The Rational for Vitamin C in Colorectal Cancer
The use of vitamin C in cancer treatment can be traced to more than 40 years ago.
Back then two retrospective studies reported the survival prolongation of patients with advanced cancer after treatment with intravenous high-dose vitamin C.
Intravenous vitamin C alone or with chemotherapy has been shown to be safe in patients with advanced solid tumors.
Findings from a phase 1/2 trial performed on ovarian cancer demonstrated a trend toward disease progression and survival improvements when vitamin C was combined with standard chemotherapy.
The researchers of the VITALITY Study, which will be presented in this article, have completed a phase 1 dose-escalation trial of intravenous vitamin C combined with chemotherapy, in which 7 doses were studied.
Their findings showed favorable safety profiles and preliminary efficacies. These findiings provided the recommended dose for high-dose vitamin C in combination with chemotherapy.
About the VITALITY Study in Colorectal Cancer Patients
This is a randomized, open-label, multicenter, phase 3 study of high-dose Vitamin C plus FOLFOX ± Avastin versus FOLFOX ± Avastin as first-line treatment in patients with metastatic colorectal cancer.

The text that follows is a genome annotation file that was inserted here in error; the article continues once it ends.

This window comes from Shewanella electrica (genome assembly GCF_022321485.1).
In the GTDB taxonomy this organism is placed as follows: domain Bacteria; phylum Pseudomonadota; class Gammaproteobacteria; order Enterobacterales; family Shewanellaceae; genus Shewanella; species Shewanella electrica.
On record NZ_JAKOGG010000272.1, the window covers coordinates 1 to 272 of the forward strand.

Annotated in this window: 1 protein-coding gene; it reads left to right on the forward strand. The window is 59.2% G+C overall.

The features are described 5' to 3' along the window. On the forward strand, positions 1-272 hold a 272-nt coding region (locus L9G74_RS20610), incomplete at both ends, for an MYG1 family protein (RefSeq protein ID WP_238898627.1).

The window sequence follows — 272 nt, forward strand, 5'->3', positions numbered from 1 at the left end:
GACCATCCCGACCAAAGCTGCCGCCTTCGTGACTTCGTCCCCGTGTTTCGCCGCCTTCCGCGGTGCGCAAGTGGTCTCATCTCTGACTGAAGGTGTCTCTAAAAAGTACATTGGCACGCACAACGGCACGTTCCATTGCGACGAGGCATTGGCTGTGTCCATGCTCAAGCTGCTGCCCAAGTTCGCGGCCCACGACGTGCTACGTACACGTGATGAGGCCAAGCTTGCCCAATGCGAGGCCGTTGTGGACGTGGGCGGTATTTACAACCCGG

Patients and Methods
Between 2017 and 2019, patients with colorectal cancer with normal G6PD status and no prior treatment for metastatic disease were randomized into a control (FOLFOX ± Avastin) and an experimental [high-dose vitamin C (1.5 g/kg/d, intravenously for 3 hours from D1 to D3) plus FOLFOX ± Avastin] group.
The time until the disease had progressed (also called “Progression-Free Survival, PFS) of the experimental group was not superior to the control group.
The Response Rate and Survival of the experimental and control groups were similar.
Response Rate (also called ORR) is the % of patients whose tumors had shrunk or did not continue to grow, or new lesions were not seen in the scans.
Harsh treatment-related side effects occurred in 33.5% and 30.3% of patients in the experimental and control groups, respectively.
In prespecified subgroup analyses, patients with RAS mutation had significantly longer PFS (9.2 vs. 7.8 months) with vitamin C added to chemotherapy than with chemotherapy only.
High-dose vitamin C plus chemotherapy may be beneficial in patients with metastatic colorectal cancer harboring RAS mutation.
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